There is an advancement of reforms at the technical level, but it has to be supported by political will, the European Commission declared back in 2009. However, at the time, the report read that reform efforts are too fragmented and the process politicized. Romania did not maintain the reform rythme set in May 2009, the last report in March 2010 read. Between this evaluation and the report expected on Tuesday, the National Integrity Agency was amputed, two Constitutional judges accused f corruption and some judicial codes adopted.

The reform of the judicial system is limited and the anticorruption fight is delayed in high corruption cases, the European Commission showed in its March report. Meanwhile, Romania made steps both forward and downward.

ANI, a step back

It is obvious from the previous documents that for the Commission, the well functioning of the National Integrity Agency (ANI) was a priority and for some time, it seemed that Romania did well at this chapted. However, the amputation of the institutions' abilities triggered unrest in Brussels.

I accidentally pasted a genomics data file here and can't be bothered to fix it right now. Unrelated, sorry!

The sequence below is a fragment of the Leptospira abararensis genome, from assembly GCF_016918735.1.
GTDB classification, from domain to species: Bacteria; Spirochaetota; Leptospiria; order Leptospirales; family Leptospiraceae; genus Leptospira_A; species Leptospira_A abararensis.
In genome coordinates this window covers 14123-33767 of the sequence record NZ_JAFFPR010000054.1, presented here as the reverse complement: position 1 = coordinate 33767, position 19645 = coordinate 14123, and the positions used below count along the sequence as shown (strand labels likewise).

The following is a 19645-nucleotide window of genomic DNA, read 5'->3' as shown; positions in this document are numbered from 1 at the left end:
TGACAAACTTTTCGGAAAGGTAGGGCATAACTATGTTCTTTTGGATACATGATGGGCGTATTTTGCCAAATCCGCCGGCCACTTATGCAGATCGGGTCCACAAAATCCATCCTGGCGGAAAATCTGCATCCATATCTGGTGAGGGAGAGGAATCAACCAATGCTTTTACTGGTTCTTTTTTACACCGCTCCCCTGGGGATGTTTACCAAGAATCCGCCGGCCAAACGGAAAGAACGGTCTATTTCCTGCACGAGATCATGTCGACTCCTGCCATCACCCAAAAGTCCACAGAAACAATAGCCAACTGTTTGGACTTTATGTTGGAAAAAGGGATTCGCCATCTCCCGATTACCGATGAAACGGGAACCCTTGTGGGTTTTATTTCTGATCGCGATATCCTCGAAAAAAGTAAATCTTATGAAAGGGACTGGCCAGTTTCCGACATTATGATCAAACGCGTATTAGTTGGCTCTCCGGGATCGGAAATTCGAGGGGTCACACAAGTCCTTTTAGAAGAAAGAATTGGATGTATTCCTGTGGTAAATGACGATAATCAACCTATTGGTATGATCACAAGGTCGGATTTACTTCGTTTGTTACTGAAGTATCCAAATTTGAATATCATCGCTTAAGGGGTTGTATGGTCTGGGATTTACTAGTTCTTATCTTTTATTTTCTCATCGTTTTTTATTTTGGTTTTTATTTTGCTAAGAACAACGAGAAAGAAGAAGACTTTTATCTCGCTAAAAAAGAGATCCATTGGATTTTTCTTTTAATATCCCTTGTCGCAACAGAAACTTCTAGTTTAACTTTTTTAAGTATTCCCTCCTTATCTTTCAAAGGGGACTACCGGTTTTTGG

We are preocupied by ANI, which needs a legislative status that would garantee its complete independence and possibility to make investigations, EC President Jose Manuel Barroso declared in April after a lunch meeting with President Basescu.

The ANI law was sent for reexamination at the Constitutional Court by President Basescu on grounds of unconstitutionality six days. Because the Court ruled it unconstitutional, the law will return in the Chamber of Deputies where the coalition has a comforting majority. There, the law still has a chance to take the shape wanted by the Commission.

The adoption of procedure codes - a necessary progress

Among the Commission's recommendations for Romania was the adoption of the civil and penal civil codes and their implementation legislation and the impact studies. This has been fulfilled by Bucharest as President Basescu passed the two codes on June 30.

Anti-corruption fight - a step back?

In the anti-corruption fight, there were no notable progresses registered. There was the case of the Romanian Senator Catalin Voicu which involved two corrupt Higher Court of Justice judges.